Technology Tips: July 2020 Edition
Should you start a blog?
Looking for a clear, consistent way to communicate virtually? Consider starting your own blog! A blog, or vlog (video blog), is an effective way to share your message with the masses. Don’t worry about the post frequency—as long as you are consistent, a blog once or twice per month is plenty.
One quick way to write a blog post is to come up with an outline and then speak your thoughts using voice-to-text technology on your phone or computer. You’ll have a first draft in minutes.
Our friend Dr. Joe Sanfelippo is a pro when it comes to communicating with his district. Here is the Fall Creek Twitter page, where he posts numerous vlogs per month. You’ll find that his videos vary in length, and his consistent and authentic messaging keeps viewers informed and engaged.
3 unlikely work from home tools
1. If you find yourself communicating often with video (such as FaceTime or Zoom), free up your hands with a cell phone stand. You can easily prop up your phone while freeing your hands to type or write notes.
2. Like many newfound remote workers, your new office might not feel as focused as you are used to. A white noise app could be the perfect solution to help you get in the groove of working from home. Here are a few apps to consider.
3. It’s been said that sitting is the new smoking. Align your spine and give your whole body a healthy boost by purchasing or creating a standing desk.
As you prepare for the upcoming year, now might be the perfect time to learn (or brush up) on your video skills. Knowing how to create videos, even simple ones, is a valuable skill to acquire (think creating PD videos for your staff, security spotlights or onboarding videos during these times of remote work). Here are a couple free(!) programs that can help you get started.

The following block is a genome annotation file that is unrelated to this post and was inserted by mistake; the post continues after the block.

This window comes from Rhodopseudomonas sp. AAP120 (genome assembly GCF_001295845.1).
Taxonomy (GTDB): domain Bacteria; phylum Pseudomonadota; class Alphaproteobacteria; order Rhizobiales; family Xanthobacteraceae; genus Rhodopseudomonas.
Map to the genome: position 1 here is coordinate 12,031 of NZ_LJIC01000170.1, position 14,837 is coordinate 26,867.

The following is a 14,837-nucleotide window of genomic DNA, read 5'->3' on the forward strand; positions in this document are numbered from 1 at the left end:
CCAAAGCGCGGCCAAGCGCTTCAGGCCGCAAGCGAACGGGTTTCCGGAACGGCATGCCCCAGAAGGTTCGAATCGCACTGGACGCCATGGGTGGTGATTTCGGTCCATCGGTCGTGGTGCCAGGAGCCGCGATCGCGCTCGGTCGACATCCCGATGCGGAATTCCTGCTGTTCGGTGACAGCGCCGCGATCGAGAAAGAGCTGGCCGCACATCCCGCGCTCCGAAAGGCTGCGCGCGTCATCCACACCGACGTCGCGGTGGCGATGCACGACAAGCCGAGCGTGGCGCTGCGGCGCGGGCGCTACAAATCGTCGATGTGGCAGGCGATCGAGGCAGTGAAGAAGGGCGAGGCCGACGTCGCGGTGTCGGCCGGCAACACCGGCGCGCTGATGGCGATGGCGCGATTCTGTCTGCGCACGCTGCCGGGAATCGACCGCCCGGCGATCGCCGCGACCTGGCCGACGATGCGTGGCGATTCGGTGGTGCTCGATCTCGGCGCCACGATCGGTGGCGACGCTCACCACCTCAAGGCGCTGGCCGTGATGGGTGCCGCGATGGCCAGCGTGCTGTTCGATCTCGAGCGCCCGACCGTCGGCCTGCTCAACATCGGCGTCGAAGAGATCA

The creators of both these programs pride themselves on offering easy-to-use editing software. It’s quick and easy to upload your footage; trim; reorder; add transitions, text, and music; export; and share! Here are some tips to help you stage a successful video shoot:
1. Film in a well-lit area. If possible, film facing towards a window (with your back against a wall) to give nice and even light. Make sure the objects in your background are neutral in color and not distracting (such as books, plants, etc.).
2. Film in a quiet room with little to no background noise. If you plan to make frequent videos, consider purchasing an inexpensive lapel mic (available for $20 or less) for high-quality audio. You can plug it right into your cell phone or camera.
3. Use, or create, a tripod if you are filming with a cell phone or camera (versus laptop). Having a steady recording device will eliminate distraction, free your hands, and give a higher quality video. A simple stack of books on a table will suffice here!
Malware of the month
University of California San Francisco School of Medicine just paid a hefty ransom to hackers to unlock their encrypted data—$1.14 million dollars. The breach occurred at the school’s IT network on June 1st. They made the difficult decision to pay the ransom to protect patient medical records, student and employee information, as well as their academic work.
Cyberattacks have been on the rise with the COVID-19 pandemic, with hackers capitalizing on phishing emails and brute force attacks centered around the virus. This unfortunate situation is a reminder of the importance of password protection and upkeep.
Originally posted in Skyward’s Educator Newsletter
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WSIPC is a non-profit cooperative that provides technology solutions (including Skyward), services, and support to K-12 schools. WSIPC’s purpose is to help schools do more with every dollar and to empower them with the tools to work smarter. To learn how your district can become part of the WSIPC Cooperative, contact us at email@example.com or 425.349.6600.
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